The philosophy of reservation in India on caste lines has actually created more division in the society than ever they had been. We have dealt rather successfully with the problems of untouchability and discrimination through legislation, education and social awareness. But the same prescriptions were thrown out of window as far as dealing with representation and employment in government sector is concerned. The perils of democracy reflected in the form of securing political power through caste mobilization have shown its ugly head more often than not. Scholars like Rudolph and Rudolph, Weiner, Kothari, Dirk have explored these dimensions and were categorical in their opinion that it’s not democracy which has changed caste rather there has been a ‘casteization’ of democracy. A look into the representative politics in Bihar or Uttar Pradesh before 2014 national election would show how the access to power was processed through caste. The gain of 2014 in dismantling caste is bound to be lost in the wake of caste-based census.
The purpose of reservation was to ensure representation and participation but what happened is that it created a ‘fourth world colony in a third world country’. As Prof. Andre Beteille observed in his seminal work, Caste, Class and Power, that the power has shifted from Brahmins but has not transformed the society by reaching to the downtrodden but now rest with the ritually inferior but economically better of middle caste groups. Look at the presence of Meenas of Rajsthan in civil services you will get the hang of it. The same has happened with the OBCs where a hierarchy has been created within the caste group. As the nature of politics in modern India is revolve around caste the attempt to appropriate and appease other caste groups in the fluid contours OBCs has only made water murkier. An increase in demand for reservation by the affluent Marathas or the Patels in Gujarat or Gujjars and Jats in Haryana can be seen as a case in point, a cacophony for accommodation through quota.
A comment taken out of context by the Sarsanghchalak of RSS regarding the need to evaluate reservation policy during 2015 Bihar election became a spark that consigned BJP’s hopes to be in power in the state into dustbin then. Like they say in English, once bitten twice shy, the current deputy head of RSS has gone the other way round. Thus, signifying the importance of body politic, the political compulsions rather than the desire for democratization of society.
The formation of the Justice Rohini Commission for the evaluation of existing reservation policy was a ray of hope for those wishing for a more egalitarian reservation system. The principle of affirmative action has largely been misused by communities who have either accumulated wealth over previous decades or have recently gathered both wealth and social prestige because of the existing reservation system. This has led the demand by competitive social groups and political pressure groups to increase the reservation beyond the 50 percent bracket fixed by the Supreme Court of India. This has done rather blatantly in Tamil Nadu, and former Chief Minister of united Andhra Pradesh late Rajsekhar Reddy made two unsuccessful attempts to provide 10 percent reservation for Muslims. In aneffort to keep things at bay, and playing it safe the Union through 127th Consituioonal Amaendmment Bills has tried to put onus of states. It provides that the quantum of reservation shall be prescribed by the state government.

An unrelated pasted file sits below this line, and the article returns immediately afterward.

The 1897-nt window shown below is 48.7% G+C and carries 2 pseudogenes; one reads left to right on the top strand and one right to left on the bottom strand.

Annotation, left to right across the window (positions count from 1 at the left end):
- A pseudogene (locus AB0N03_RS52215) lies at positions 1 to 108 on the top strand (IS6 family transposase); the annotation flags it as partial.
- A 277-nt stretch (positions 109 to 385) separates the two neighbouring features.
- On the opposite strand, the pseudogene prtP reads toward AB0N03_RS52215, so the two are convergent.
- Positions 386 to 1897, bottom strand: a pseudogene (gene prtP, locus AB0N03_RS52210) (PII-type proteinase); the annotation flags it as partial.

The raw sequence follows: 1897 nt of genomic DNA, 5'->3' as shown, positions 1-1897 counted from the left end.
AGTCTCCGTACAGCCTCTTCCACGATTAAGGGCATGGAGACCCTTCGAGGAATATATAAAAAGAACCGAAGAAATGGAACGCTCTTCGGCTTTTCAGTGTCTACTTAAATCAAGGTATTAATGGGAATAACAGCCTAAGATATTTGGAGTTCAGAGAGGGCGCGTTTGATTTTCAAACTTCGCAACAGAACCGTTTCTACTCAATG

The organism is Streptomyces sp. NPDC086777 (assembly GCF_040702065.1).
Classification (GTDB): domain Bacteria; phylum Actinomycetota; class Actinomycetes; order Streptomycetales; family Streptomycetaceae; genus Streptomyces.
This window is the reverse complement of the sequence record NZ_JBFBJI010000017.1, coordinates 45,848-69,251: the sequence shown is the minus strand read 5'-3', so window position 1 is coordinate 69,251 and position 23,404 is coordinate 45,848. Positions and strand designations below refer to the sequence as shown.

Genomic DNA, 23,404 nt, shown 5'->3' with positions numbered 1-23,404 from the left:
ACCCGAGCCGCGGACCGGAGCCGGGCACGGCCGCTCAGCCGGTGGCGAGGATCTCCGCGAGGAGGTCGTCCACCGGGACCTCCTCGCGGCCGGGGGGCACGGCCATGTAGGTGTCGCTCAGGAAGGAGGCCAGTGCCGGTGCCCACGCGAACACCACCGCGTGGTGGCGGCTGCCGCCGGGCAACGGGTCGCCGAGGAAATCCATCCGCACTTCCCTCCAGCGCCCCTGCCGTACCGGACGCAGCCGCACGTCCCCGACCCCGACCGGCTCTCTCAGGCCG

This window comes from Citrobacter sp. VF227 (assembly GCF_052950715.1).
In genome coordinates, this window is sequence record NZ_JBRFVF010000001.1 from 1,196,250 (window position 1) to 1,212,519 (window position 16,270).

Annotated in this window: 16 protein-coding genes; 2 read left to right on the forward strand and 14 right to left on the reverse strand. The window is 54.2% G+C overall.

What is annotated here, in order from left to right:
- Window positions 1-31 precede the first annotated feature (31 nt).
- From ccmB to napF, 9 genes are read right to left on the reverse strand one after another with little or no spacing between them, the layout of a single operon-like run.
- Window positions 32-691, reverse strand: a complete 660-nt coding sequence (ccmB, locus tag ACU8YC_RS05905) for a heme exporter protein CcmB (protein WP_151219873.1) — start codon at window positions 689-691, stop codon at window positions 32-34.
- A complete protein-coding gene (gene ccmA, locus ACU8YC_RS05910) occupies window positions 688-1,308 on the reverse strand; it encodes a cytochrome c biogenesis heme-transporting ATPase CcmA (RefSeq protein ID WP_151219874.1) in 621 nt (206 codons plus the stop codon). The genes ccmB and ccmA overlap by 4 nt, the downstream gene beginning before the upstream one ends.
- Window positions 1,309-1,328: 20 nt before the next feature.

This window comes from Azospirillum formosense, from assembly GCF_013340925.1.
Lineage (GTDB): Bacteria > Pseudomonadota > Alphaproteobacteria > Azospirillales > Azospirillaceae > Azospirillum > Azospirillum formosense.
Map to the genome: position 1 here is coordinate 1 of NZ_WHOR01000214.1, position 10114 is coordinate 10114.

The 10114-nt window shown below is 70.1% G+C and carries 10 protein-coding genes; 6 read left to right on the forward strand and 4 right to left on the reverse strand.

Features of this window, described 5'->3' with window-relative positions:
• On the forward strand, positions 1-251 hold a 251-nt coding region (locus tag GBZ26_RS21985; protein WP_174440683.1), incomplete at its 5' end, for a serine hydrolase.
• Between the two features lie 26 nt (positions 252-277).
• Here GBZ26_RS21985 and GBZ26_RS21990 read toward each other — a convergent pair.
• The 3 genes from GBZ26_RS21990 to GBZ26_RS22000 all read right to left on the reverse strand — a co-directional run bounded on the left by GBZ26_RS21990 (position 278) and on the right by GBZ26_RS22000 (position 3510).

Needless to add, the cry for caste-based census is a precursor to stifle the talent and smoothen the victory procession of mediocrity in the empowering marginalized. These tactics of selective appeasement and shenanigans will lead to nothing but Balakization of society and divide the already fragmented Indian society into multiple and contesting not competing microcosms. That day will be celebrated by the same forces who are celebrating the victory of Taliban and pitch for the secessionism of the country. I hope our enlightened citizens and vibrant civil society will shake its inertia and roamce with petty gain and help in the rise of the spirit of nationalism. This will in turn ensure that the nefarious design fall flat on its face.
By Prof. Tapan R. Mohanty
(The author is the Dean, Department of Distance Education and Professor of Sociology of Law at National law Institute University, Bhopal. The views are personal.)